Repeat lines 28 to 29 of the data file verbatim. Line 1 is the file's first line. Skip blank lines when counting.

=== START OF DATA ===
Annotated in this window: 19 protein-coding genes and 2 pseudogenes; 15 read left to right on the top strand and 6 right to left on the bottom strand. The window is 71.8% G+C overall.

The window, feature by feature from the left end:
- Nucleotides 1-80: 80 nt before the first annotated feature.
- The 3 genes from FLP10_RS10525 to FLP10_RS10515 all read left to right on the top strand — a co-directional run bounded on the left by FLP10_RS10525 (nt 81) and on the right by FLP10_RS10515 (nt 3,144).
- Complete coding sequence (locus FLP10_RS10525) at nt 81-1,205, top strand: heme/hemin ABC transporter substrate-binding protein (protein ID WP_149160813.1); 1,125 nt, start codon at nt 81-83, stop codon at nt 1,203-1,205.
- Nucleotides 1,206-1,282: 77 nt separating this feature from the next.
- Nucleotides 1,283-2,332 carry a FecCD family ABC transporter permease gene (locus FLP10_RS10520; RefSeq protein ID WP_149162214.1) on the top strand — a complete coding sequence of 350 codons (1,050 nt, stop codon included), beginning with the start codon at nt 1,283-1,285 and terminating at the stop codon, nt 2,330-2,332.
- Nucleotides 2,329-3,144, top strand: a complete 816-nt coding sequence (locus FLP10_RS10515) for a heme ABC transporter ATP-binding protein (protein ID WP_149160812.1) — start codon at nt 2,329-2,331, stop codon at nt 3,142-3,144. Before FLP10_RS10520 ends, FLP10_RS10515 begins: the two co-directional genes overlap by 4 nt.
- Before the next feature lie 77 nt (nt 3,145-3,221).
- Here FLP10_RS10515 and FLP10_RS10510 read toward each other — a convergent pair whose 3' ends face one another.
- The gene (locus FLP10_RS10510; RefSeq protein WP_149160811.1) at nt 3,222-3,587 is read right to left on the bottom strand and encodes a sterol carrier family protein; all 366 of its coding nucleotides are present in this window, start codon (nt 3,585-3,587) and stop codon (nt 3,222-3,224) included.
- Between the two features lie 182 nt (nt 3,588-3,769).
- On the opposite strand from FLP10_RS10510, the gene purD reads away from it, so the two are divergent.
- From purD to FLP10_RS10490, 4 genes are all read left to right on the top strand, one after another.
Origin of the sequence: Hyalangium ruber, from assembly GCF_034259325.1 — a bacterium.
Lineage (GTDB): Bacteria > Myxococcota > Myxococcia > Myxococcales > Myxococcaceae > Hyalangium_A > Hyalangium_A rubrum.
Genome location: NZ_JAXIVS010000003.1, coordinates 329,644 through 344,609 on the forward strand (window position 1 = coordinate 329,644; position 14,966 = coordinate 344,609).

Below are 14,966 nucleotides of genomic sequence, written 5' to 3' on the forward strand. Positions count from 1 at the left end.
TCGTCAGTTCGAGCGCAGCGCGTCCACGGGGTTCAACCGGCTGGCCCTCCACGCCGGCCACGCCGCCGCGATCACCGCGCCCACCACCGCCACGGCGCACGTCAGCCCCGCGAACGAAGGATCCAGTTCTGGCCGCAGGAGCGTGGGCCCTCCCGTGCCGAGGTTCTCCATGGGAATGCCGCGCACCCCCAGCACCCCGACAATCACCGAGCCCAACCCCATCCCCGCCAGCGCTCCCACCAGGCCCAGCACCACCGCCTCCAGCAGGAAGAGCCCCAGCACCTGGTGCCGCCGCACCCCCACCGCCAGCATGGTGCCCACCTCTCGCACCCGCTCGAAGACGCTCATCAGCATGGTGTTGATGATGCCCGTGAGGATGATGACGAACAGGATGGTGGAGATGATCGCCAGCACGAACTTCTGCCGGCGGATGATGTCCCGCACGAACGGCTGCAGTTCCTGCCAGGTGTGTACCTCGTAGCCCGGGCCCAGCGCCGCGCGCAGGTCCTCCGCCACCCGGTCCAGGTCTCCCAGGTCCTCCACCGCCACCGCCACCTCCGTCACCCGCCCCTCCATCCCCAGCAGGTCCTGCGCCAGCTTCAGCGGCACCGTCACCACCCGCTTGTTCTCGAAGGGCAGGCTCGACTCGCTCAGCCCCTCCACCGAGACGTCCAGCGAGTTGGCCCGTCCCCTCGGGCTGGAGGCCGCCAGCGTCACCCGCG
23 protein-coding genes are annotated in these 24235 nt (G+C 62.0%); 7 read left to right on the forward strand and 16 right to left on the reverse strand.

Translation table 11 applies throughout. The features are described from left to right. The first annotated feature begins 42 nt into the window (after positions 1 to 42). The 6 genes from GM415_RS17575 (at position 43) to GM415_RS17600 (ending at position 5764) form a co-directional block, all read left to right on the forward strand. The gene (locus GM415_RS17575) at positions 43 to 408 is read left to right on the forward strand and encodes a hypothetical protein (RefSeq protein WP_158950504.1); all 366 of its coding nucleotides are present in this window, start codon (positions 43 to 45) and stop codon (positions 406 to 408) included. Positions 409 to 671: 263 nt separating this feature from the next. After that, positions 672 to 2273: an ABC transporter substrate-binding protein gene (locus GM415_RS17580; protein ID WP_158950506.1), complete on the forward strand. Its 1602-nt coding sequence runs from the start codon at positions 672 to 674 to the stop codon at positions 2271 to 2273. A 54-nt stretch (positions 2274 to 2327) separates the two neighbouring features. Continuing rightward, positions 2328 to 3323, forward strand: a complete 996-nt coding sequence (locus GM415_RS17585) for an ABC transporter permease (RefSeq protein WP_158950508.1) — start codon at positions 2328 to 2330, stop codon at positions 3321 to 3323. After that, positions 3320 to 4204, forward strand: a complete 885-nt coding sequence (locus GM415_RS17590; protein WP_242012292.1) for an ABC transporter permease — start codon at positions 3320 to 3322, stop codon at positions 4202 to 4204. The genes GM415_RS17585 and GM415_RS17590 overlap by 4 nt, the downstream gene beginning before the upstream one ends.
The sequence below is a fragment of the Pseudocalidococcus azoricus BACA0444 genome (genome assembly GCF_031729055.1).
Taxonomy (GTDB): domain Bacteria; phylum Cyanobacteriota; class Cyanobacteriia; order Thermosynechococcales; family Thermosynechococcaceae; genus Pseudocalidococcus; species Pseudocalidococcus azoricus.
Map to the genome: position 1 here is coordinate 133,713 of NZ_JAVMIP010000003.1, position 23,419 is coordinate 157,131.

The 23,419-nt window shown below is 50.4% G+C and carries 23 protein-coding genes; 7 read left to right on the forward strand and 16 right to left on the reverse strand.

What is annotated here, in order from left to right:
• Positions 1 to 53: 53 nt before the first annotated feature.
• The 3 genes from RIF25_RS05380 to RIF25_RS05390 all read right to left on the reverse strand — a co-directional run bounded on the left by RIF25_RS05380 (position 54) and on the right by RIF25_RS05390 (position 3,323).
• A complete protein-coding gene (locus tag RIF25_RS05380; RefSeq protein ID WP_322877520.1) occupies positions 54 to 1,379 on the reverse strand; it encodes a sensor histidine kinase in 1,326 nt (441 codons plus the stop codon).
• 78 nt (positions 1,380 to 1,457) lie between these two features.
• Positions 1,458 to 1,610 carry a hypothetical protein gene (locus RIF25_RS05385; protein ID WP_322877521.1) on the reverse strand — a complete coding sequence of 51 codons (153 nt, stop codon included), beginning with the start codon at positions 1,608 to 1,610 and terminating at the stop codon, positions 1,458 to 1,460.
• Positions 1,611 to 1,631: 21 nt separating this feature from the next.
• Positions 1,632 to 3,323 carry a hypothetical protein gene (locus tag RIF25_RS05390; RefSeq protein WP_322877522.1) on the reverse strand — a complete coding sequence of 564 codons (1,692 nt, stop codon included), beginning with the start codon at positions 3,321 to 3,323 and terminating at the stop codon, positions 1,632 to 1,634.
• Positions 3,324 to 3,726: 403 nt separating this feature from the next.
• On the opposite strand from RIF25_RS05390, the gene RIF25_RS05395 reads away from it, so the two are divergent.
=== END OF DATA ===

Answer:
• The 3 genes from RIF25_RS05380 to RIF25_RS05390 all read right to left on the reverse strand — a co-directional run bounded on the left by RIF25_RS05380 (position 54) and on the right by RIF25_RS05390 (position 3,323).
• A complete protein-coding gene (locus tag RIF25_RS05380; RefSeq protein ID WP_322877520.1) occupies positions 54 to 1,379 on the reverse strand; it encodes a sensor histidine kinase in 1,326 nt (441 codons plus the stop codon).